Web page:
(3)-The-Back-Stroke_cI started upright, feet planted in the lake’s silt, bending my knees and inclining forward, but never losing touch with where I stood. Gradually I let go of the bottom and put my head in the water, face down, eyes closed, legs splayed out behind me like a flesh-colored overcoat—like a drowned person whose body has become bloated and will have to be fished out.

The object was to float face down and let the water move me as it wanted, to surrender my will. “Let go,” my sister said. She was my instructor in all things, and taught me how to swim. “Let go,” she intoned as she slipped her arms under my stomach, lifting my feet and legs up from the bottom, horizontal. “Stop clenching your toes, it won’t get you anywhere.” Up my legs rose until I was stretched out upon the water in my sister’s arms.

Soon I was shoving off into deeper water whose bottom I couldn’t touch. I looked down to what lay under the lake’s surface, but could only sense shadows flickering on a cave’s wall. It never occurred to me to look up. I swam on my stomach, neck arched down, face submerged, intent on getting somewhere—

To the far end of the lake
To the other side of the quarry
To the lighthouse
To the dock buoyed in the middle of the blue
To the magical number 85.

There was always something ahead of me I had to reach.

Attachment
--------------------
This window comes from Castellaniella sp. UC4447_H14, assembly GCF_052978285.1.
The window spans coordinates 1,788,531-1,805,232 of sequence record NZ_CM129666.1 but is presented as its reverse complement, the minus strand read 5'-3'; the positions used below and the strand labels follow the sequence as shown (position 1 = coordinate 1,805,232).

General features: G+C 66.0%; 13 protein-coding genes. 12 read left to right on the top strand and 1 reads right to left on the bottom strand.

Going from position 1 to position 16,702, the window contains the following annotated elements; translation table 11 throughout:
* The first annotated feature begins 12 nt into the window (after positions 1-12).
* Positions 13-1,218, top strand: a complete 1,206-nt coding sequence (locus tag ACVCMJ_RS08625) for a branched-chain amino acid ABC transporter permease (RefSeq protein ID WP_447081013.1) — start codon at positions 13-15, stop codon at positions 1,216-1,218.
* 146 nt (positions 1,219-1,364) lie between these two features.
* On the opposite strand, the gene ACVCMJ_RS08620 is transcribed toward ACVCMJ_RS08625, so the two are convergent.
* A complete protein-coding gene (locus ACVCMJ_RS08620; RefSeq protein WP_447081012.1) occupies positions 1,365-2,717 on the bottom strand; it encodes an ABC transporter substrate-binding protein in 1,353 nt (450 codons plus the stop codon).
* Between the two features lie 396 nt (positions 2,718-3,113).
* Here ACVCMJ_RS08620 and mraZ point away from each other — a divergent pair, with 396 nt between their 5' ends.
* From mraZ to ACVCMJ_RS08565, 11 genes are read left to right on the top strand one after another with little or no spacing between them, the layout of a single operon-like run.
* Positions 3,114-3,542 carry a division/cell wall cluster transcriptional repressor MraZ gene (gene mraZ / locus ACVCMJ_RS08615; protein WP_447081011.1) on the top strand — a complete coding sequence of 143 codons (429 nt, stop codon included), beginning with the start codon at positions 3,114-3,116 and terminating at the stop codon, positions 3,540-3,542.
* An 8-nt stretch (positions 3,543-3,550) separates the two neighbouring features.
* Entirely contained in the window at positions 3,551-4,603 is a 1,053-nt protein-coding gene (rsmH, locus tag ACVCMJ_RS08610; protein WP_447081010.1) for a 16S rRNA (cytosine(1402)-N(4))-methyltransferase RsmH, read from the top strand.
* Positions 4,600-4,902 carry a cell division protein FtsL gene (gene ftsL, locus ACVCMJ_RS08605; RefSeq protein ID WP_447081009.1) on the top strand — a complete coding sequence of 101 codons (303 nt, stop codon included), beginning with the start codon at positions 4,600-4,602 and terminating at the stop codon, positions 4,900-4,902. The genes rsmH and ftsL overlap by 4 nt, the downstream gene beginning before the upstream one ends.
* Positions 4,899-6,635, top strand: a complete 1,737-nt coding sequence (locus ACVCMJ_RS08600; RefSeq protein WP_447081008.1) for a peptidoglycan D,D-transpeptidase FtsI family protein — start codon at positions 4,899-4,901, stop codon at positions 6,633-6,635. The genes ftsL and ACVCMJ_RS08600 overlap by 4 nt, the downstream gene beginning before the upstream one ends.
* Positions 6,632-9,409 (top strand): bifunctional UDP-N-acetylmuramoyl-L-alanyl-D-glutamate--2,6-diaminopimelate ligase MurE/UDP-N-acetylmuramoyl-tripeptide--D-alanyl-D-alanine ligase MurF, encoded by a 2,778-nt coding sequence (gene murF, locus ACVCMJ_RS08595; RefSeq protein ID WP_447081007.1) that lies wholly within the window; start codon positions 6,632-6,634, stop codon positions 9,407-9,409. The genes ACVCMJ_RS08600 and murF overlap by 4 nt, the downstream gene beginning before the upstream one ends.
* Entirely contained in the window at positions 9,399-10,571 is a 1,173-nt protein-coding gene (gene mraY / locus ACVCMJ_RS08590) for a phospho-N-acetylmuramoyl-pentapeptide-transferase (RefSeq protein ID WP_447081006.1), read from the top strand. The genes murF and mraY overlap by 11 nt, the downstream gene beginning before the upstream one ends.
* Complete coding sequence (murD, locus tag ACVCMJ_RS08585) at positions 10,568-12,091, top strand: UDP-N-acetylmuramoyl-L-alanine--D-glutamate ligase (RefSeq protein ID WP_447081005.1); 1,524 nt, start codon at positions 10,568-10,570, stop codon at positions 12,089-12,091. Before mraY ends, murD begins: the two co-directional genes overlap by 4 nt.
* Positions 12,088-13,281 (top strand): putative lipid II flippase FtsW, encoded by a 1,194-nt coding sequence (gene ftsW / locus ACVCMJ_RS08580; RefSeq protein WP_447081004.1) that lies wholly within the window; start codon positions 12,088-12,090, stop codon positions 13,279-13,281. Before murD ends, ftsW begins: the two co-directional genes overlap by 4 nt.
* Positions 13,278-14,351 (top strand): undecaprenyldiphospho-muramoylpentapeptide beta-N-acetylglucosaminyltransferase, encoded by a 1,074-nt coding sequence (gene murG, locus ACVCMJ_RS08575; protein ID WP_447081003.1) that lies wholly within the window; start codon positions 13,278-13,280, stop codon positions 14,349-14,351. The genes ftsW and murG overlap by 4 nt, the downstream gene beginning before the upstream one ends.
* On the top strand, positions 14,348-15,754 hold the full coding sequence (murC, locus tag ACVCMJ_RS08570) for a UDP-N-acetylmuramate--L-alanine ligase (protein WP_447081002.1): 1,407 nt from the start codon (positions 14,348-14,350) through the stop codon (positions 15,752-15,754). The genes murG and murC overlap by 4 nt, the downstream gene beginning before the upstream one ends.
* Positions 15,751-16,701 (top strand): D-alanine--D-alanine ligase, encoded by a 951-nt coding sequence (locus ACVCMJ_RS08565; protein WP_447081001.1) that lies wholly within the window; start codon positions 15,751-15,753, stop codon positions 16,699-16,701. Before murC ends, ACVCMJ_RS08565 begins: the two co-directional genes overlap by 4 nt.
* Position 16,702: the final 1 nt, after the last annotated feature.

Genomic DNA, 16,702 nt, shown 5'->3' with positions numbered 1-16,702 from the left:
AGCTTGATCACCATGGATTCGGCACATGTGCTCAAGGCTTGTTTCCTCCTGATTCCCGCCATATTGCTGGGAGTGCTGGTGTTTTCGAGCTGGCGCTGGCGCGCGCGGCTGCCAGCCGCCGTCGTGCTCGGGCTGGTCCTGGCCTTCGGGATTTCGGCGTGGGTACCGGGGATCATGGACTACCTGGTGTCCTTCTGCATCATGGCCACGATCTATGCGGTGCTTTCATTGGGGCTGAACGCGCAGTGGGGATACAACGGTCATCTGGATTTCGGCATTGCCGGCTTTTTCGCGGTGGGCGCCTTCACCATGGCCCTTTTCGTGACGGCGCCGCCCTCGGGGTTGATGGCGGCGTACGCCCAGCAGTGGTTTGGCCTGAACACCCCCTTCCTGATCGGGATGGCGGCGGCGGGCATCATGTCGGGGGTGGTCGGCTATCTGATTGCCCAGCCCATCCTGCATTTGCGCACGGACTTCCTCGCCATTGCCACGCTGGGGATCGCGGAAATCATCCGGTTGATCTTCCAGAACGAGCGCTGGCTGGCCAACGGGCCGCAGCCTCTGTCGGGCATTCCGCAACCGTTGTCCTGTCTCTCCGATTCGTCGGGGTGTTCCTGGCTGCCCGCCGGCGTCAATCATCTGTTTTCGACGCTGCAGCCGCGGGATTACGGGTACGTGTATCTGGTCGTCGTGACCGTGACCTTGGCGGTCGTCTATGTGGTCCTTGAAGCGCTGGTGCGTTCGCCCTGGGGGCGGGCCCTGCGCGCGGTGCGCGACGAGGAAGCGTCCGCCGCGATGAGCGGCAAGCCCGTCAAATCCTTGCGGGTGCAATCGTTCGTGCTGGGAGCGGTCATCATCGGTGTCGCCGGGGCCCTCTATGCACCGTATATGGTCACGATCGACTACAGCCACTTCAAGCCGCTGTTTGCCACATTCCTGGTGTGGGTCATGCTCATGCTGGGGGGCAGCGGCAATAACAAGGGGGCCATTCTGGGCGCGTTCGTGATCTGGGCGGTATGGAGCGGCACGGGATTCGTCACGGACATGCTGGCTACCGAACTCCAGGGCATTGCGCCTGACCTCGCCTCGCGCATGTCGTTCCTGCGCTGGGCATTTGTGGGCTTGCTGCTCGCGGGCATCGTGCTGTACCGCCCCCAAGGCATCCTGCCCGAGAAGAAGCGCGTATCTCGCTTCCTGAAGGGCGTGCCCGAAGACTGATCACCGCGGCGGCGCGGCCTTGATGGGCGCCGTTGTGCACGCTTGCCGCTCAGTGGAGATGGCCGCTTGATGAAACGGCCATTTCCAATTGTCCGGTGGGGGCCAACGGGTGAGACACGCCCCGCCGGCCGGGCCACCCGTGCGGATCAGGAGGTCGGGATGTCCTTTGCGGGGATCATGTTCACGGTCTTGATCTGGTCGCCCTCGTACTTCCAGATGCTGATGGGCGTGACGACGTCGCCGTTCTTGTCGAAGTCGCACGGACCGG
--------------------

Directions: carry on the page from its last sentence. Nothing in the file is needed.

Then something happened. My legs stopped kicking, and I flagged vertical, a sudden period in the water’s graph. I lost forward momentum and it never returned. Some thing, some impulse or invisible hand turned me onto my back, flipping me over to a place I have never been and never wanted to be. Some agent of change I couldn’t see or name; it was not my sister who slipped her arms under my back to support me. Dead now, she couldn’t say, “Let go, Marcia. I’m holding you.” I had to do this for myself. “Put your head back, let the water cradle you, look up at the trees arching over the lake and the white sky poking through the trees’ armpits.”

I use a windmill motion, both arms cycling simultaneously, catching and recovering at the same time. It looks odd. We’re used to seeing the arms rotate through the water in an alternate pattern, 1,2, 1,2, while the feet and legs flutter kick continuously. But I don’t follow the pattern. I reach my arms together, straight over my head, then opening both arms, turn them flat like paddles, and pull them against the water until they are parallel to my side. I’m on my back, spread open under the sky, held aloft by an invisible chain of arms beneath me, one hand clasps another and I’m waiting, in a posture of readiness.

On my back I can’t see where I’m going, but there’s no where I care to get to anymore. Everywhere I am is here.

Marcia Aldrich teaches creative writing at Michigan State University. She is the author of Girl Rearing, published by W.W. Norton and part of the Barnes and Noble Discover New Writers Series. She has had essays appear in The Best American Essays, The Beacon Book of Essays by Contemporary American Women, and a wide range of literary magazines such as The North American Review, The Seneca Review, The Gettysburg Review. In spring 2010, she was the Mary Routt Chair of Writing at Scripps College. She is the senior editor of Fourth Genre: Explorations in Nonfiction.

Photo by Ryan Rodgers